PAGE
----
Estranged in a strange land
It is important for migrants seeking to bring their elderly parents to New Zealand (NZ Herald, October 8) to realise sadly that family dislocation, and loss of intimate contact with loved ones, is an inherent part of leaving their home country for another land, a key factor in making the hard decision to go.
Estimates have one million Kiwis living outside New Zealand, the second highest diaspora in the OECD, by percentage of population, second only to Ireland, according to Massey University's Paul Spoonley.
Thousands of New Zealand families have children living overseas. Many older Kiwi parents are missing the close affection and support of their children, and bonding with grandchildren in far away places.
It came home to me recently when an old friend died, and his two daughters were living in Dubai.
My son and family live permanently in America, and I have been able to visit annually to see my grandchildren in recent years.
Many seniors cannot afford to do this and grow older away from their family and their support.
Unfortunately starting a new life means the cutting of old roots. Both old and new Kiwis must share this sad reality.
Bill Rayner, Devonport.
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The Government has just announced a massive surplus (NZ Herald, October 9). The reason is fairly obvious; we are being over-taxed.
If the Government wants to stimulate the economy, instead of planning on negative interest rates give us a tax cut. This would put real money in the pockets of ordinary people who will spend it and stimulate growth. This is a much better plan than taking interest rates to zero, which creates money by putting our young people even deeper in debt. And the first tax cut should be to stop taxing savings as our retired people suffer every time interest rates go down.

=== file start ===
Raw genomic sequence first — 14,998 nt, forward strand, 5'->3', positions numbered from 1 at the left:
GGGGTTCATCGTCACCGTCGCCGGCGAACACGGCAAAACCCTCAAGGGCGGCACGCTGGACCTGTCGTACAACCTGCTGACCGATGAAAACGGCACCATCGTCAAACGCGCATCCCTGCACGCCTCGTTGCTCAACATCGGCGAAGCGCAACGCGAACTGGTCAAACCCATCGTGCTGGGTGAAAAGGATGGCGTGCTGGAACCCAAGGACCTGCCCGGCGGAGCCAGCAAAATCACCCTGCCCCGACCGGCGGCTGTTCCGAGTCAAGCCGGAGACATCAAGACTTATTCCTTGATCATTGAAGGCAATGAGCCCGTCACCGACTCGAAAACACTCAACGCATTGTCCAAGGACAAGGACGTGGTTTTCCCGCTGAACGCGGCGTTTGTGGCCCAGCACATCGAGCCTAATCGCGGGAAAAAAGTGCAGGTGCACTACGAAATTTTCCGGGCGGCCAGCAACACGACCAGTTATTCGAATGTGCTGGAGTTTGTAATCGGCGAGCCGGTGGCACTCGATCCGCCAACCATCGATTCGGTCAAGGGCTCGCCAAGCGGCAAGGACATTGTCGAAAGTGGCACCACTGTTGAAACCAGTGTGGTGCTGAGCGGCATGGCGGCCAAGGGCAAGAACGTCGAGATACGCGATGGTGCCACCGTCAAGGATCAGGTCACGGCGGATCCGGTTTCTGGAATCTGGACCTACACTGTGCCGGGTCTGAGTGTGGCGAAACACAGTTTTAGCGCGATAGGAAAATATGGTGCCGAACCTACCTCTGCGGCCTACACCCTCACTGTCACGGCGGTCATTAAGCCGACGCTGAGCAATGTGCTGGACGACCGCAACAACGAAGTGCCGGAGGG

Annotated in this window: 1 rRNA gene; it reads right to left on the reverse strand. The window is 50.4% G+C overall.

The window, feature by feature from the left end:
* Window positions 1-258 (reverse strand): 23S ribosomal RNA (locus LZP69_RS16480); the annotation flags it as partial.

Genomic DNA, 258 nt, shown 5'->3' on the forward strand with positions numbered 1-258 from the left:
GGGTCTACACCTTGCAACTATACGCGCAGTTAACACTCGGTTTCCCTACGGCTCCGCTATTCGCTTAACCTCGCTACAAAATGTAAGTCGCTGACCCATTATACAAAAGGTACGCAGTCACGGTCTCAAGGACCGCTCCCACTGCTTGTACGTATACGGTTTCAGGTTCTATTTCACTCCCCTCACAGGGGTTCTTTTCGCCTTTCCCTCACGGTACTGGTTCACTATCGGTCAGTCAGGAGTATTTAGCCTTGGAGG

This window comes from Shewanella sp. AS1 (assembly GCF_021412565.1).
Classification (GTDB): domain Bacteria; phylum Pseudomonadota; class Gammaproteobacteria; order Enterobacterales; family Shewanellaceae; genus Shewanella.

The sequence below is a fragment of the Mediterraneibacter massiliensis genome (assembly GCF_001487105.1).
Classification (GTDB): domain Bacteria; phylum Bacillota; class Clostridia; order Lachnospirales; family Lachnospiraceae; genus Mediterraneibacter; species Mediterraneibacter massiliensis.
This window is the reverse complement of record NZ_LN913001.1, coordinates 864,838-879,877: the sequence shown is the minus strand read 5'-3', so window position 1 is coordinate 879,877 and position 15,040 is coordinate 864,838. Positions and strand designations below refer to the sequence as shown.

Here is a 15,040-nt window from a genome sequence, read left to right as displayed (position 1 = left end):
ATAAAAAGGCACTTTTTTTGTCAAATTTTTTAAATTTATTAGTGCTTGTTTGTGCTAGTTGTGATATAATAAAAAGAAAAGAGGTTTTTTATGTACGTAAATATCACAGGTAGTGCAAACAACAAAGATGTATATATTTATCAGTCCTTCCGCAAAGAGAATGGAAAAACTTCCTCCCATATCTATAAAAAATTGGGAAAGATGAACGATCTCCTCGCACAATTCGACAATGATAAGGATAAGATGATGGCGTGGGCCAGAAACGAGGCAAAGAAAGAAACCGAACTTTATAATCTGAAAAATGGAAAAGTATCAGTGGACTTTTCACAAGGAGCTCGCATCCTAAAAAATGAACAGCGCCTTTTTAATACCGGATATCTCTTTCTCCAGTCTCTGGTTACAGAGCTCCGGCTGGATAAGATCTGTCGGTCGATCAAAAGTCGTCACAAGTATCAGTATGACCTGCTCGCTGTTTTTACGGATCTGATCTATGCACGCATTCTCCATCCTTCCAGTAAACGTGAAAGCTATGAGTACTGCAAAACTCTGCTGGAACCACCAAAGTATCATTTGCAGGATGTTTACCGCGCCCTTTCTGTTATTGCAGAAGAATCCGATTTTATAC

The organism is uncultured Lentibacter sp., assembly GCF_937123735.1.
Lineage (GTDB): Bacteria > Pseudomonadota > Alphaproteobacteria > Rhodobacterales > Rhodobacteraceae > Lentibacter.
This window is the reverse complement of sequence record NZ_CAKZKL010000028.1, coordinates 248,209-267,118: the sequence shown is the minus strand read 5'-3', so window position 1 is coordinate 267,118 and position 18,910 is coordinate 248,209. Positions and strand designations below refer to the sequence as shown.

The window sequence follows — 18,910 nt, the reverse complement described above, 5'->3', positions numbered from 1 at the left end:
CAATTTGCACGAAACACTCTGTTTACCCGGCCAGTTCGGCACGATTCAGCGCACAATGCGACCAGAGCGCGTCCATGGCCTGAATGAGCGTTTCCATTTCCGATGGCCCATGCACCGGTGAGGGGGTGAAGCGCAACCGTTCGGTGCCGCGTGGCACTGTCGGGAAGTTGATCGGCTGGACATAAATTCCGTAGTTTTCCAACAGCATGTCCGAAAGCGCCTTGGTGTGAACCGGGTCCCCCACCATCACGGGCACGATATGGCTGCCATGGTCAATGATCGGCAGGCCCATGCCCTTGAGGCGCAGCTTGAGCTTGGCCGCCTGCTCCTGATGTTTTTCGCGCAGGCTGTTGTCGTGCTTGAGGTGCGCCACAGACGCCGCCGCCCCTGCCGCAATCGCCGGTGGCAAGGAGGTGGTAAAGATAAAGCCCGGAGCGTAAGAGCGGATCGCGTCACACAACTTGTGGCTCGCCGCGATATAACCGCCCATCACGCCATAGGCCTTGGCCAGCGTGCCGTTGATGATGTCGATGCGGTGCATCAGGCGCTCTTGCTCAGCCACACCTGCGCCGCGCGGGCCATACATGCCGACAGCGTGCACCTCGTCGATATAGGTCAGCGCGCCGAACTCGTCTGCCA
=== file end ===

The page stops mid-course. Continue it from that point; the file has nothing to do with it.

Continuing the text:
I bet most Kiwis would prefer a tax cut to a government spending spree, half of which will no doubt be a total waste of money.
Derek Wallwork, Takapuna.
I was interested to hear about the latest Nobel medicine prize awarded to three scientists researching the ability of the body to adapt to changes in oxygen levels.
In fact, I think Nature deserves a Nobel Prize as "she" designed the leaf and green flora to effortlessly create oxygen that keeps us alive.
I think too little is mentioned about our atmospheric oxygen levels dropping dangerously below 15 per cent of air. If so ... all other riches we have become meaningless.
Rob Buchanan, Kerikeri.
Bang a drum